Methods of finish treatment
We offer here satin polishing, mirror polishing and blueing (applicable only for normal steel).
We offer a wide range of decorative options, including etching, painting, brass plates and more. The may be added to your helm in almost any combination. It’s a good idea to discuss your wishes by email before ordering.
You may choose to install a standard visor for this particular model or a interchangeable visor (available only for some models).
Visor back fixation
Here you select the way visor is fixed on the back, which include simple knot, steel or brass buckles, or a push button.
Vervelles (price for 8pcs)
Here you choose if you want vervelles which are used to attach an aventail to the helmet. If yes, you may choose among steel and brass ones.
It’s something you choose according to your particular needs. If you are going to have a good fight, take
2.0 mm stainless steel or 2.5 mm normal steel. Hardened steel is also an option, but bear in mind that it doesn’t deform (like normal or stainless steel) and may crack after a very strong blow. Titanium helmet is a light and warp-free option.
You may choose to add aventail and select its type among padded cotton or padded wool aventail, or leather, or chainmail one.
You might be wondering: who are these people who make the Steel Mastry products? How do they look like and what brought them to doing medieval armour pieces? We have decided to uncover a bit this mystery :) and present you our team.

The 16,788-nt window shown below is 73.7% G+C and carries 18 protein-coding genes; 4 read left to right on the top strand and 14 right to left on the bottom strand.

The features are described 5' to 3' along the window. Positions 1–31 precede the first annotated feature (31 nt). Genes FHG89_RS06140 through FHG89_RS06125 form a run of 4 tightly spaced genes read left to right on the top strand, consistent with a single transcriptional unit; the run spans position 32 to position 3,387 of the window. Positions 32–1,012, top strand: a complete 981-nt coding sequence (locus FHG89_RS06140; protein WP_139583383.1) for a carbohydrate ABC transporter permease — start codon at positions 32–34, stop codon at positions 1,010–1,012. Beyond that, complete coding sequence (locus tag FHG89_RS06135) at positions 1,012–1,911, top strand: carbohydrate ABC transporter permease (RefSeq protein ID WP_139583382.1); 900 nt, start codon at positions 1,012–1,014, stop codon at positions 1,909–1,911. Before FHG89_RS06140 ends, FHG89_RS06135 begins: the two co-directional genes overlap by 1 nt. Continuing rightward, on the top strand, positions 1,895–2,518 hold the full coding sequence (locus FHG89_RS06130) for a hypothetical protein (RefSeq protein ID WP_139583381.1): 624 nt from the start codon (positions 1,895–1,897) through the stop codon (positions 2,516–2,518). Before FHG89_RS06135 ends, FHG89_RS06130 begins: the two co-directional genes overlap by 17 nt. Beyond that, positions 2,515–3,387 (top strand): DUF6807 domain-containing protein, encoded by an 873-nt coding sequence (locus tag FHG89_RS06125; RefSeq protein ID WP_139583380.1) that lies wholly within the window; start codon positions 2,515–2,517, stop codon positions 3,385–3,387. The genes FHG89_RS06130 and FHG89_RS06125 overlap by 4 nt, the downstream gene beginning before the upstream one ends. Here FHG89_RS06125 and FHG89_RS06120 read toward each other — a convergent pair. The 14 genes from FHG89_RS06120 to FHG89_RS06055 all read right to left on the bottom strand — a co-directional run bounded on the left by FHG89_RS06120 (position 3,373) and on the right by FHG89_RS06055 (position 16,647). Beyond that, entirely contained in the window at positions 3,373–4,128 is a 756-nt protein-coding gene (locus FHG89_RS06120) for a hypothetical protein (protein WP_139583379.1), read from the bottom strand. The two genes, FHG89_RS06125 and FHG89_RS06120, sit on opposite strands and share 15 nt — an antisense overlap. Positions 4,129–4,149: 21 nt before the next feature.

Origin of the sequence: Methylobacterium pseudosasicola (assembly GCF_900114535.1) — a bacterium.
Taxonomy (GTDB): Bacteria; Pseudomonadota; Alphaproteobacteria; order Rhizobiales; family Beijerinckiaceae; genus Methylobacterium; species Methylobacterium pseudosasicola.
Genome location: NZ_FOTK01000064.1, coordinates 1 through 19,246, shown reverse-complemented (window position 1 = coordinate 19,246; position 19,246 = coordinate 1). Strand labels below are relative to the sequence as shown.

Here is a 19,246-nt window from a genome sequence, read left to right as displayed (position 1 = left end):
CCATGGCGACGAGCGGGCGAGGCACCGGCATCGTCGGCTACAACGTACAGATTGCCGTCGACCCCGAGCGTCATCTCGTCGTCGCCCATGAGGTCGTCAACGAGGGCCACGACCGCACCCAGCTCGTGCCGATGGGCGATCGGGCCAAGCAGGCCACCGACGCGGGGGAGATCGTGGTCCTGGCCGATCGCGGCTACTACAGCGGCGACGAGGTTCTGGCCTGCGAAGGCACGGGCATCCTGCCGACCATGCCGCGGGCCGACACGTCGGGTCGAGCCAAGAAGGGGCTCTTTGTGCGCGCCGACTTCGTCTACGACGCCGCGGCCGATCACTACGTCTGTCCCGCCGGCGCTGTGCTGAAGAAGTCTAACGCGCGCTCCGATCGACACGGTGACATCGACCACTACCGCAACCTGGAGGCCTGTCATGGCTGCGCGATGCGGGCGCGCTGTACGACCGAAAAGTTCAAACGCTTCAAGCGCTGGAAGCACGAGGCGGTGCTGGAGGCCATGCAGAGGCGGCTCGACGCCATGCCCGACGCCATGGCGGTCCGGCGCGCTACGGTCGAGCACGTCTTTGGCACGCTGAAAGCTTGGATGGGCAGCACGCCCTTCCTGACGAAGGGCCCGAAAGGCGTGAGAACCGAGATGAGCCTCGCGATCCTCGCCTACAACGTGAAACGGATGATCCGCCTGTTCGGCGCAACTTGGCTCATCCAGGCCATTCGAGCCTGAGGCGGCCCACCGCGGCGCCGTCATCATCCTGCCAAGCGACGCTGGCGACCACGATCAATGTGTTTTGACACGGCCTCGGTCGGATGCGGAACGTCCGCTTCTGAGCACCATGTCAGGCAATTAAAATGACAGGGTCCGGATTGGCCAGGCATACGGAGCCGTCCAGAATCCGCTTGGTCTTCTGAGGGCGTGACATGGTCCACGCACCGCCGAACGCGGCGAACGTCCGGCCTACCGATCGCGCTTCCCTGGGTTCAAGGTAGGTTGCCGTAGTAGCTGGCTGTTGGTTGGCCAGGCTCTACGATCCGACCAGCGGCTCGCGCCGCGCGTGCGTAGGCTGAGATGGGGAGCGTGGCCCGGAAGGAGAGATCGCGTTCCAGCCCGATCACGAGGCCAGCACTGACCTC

We'll start with the craftsmen who work in our blacksmith shop.
Mikhail, 36 y.o.
I’ve been working for the last 15 years with metal in general, and since 2012 with medieval armour in particular. I’m the captain of the Association of Historical Clubs of Kyiv, where I consult on history and armour manufacturing. My work at Steel Mastery is also a pleasant hobby, because I do what I like. I’m fond of making fool plate armours.
Sergey, 41 y.o.
My acquaintance with the metal had commenced in 1988. Since 2003 I work in smithy. I’m on close terms with metal. I also like to work with wood, but work with metal is more interesting and pleasant. What lovely handicrafts one can make with the metal! Every thing made by my hands bears a part of my soul. I forge helmets.
Gennadiy, 37 y.o.
I’ve been working with metal just for a few years, I had felt the desire to work exactly with this material. I like sledge-hammers:). I also like the creative approach we use in making handicrafts and their exclusivity. I’d love to comprehend that art of the medieval armourers with which they crafted their extraordinary products.